There is ample evidence that some investors are inattentive and cause stock prices to fluctuate in ways that disagree with the rational framework. However, a less studied question in the behavioral finance literature is how firm managers respond to fluctuations in stock prices that stem from such irrational trading behaviors. In our recent paper, we exploit a novel change in the information environment of firms that allows us to explore how investor inattention impacts corporate decisions.
The accounting rule that we study is Accounting Standards Update (ASU) 2016-01, which was announced by the Financial Accounting Standards Board (FASB) in 2016 and became effective for fiscal years starting after Dec 15, 2017. It requires publicly traded companies to incorporate changes in unrealized gains and losses (UGL) from public stock investments into net income. Prior to the rule change, firms that invest in public stocks already reported such changes in unrealized gains and losses in financial statements. This means that ASU 2016-01 only changes the way in which financial performance information is presented to investors, and not the quantity and quality of such information.
If investors are fully rational and perfectly attentive, then this accounting rule change should not have any effect on their trading decisions and, thus, stock prices. However, if investors are inattentive and only focus on summary measures, such as net income, then investors may treat these fluctuations in net income as meaningful changes in the companies’ prospects and therefore trade on this information. Since managers care about their companies’ stock prices (e.g., their compensation packages are often tied to their companies’ stock prices), inattentive investors’ irrational trading behaviors may also affect firms’ decisions to invest in public stocks.
We formalize the economic intuition above by building a model where investors are either attentive or inattentive, and managers are fully rational. Investors are risk averse and trade to maximize expected utility, while managers maximize their firms’ stock price by choosing the optimal level of investment in financial assets. Firms have two streams of earnings: operating income and financial income. Operating income is more persistent because it comes from the firm’s core business. Financial income is less persistent because it comes from changes in the market value of the firms’ financial assets (investments such as stocks and bonds). Attentive investors can process and understand the two streams of earnings and how they differentially impact firm value. On the other hand, inattentive investors cannot distinguish between the two earnings components, and instead value the firm based on net income alone.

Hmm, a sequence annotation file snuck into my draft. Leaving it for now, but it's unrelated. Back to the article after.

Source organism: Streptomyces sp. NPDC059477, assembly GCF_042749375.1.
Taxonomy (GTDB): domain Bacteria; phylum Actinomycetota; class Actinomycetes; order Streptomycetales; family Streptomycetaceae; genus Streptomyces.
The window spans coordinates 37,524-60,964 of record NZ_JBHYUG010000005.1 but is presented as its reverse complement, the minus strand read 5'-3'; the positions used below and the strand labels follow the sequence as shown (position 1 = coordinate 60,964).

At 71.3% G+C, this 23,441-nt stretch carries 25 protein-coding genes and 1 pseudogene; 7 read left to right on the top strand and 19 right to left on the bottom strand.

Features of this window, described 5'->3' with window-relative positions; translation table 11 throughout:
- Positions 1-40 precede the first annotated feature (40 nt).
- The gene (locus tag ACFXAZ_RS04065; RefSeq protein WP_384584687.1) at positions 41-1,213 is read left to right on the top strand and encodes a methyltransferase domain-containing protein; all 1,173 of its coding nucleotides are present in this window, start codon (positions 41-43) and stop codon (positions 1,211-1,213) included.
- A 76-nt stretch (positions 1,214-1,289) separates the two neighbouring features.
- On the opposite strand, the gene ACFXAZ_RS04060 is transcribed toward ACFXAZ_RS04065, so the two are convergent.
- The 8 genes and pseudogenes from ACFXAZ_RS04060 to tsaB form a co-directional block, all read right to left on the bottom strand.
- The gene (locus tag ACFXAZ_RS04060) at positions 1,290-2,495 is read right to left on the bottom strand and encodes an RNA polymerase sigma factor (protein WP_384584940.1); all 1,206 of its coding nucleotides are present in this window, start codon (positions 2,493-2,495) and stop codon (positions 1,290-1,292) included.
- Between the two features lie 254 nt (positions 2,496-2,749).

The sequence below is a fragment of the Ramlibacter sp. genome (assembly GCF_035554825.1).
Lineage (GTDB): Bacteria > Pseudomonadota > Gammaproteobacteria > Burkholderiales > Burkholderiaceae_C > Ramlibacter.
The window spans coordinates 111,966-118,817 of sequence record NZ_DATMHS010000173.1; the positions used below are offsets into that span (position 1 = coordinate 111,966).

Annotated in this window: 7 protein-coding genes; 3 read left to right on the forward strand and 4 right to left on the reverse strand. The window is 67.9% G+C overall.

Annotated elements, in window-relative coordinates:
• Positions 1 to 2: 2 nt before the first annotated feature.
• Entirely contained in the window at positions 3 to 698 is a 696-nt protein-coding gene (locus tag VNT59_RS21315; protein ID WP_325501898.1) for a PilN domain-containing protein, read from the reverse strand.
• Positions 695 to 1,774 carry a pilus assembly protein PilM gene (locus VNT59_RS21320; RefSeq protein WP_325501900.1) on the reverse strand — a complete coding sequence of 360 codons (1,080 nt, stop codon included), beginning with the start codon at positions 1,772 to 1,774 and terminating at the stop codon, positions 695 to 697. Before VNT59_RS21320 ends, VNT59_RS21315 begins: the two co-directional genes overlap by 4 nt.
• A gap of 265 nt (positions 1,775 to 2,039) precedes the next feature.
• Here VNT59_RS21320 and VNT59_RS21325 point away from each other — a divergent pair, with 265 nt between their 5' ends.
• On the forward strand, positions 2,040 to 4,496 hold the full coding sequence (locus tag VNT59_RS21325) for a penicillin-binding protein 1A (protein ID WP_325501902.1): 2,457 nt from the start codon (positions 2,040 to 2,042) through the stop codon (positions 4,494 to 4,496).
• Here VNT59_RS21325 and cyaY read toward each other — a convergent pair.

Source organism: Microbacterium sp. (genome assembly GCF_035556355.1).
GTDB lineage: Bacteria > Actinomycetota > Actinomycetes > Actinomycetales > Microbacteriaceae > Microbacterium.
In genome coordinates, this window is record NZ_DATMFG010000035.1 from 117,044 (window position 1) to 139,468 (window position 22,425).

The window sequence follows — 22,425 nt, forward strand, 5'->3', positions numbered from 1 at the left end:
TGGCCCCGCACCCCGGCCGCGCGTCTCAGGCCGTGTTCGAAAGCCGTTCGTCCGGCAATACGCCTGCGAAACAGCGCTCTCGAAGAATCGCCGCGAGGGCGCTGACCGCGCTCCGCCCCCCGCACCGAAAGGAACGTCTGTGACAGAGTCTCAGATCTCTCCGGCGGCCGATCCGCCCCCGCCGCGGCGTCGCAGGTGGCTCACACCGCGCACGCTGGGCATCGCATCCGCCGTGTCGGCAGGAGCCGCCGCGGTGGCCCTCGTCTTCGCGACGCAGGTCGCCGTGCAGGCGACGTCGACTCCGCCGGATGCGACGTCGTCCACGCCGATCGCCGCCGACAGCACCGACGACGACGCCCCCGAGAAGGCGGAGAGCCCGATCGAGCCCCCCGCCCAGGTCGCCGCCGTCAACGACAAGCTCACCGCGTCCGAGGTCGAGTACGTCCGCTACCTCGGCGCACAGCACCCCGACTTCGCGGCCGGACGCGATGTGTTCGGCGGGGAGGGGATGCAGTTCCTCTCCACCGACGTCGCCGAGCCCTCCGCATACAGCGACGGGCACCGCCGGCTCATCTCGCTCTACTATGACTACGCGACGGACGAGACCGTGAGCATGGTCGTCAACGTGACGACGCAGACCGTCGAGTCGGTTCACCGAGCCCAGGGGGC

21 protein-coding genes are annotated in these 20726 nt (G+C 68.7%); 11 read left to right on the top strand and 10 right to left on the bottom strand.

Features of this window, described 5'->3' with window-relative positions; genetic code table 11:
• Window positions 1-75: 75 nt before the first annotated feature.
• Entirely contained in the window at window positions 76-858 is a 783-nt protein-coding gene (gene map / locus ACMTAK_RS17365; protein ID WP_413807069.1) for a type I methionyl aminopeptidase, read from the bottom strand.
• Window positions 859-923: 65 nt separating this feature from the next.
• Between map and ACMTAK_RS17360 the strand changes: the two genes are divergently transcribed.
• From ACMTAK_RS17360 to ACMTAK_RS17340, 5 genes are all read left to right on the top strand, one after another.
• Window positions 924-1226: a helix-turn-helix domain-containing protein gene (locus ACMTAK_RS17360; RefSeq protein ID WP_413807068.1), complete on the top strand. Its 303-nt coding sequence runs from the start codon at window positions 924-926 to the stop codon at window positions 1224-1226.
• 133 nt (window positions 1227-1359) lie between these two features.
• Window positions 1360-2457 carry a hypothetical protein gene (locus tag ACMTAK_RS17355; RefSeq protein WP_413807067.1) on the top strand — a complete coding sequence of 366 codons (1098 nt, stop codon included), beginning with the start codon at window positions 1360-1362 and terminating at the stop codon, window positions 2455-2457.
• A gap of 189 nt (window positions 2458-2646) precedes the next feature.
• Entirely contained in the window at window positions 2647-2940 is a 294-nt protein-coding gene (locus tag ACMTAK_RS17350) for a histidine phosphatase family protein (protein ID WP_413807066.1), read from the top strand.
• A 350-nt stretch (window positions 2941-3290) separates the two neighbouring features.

The model’s first prediction is that, when financial income is included in net income, firms’ stock prices react to fluctuations in net income that stem from changes in the value of the firm’s investments. This result is driven by inattentive investors’ inability to distinguish between operating and financial income earnings streams. The model’s second prediction is that, since the inclusion of financial income makes net income more volatile and potentially less informative about the value of the core business, inattentive investors perceive the firm’s earning stream to be riskier and therefore apply larger discounts to stock prices. This effect is stronger when financial income is more transitory or measured more accurately relative to core operating income. In response, managers will likely reduce their firms’ investment in financial assets. This result has direct implications for the accounting of marketable securities like stocks, since their fair value changes tend to be transitory and their measurement tends to be accurate. Including them in net income may cause this measure to be less useful for inattentive investors and affect firms’ optimal investment behavior.
We test these predictions using hand-collected insurance company data. We begin by showing that, after the new rule was implemented, insurers’ earnings volatility increased and earnings persistence decreased. Next, we apply the event study approach to earnings announcement dates to show that risk-adjusted stock returns do not respond to changes in unrealized gains and losses from public stock investments in the period before the new rule but do so in the period after. Such subsequent return reactions are economically large and persist up to 60 trading days. These results support the idea that inattentive investors only pay attention to changes in UGL on equity securities to the extent such changes drive variation in net income.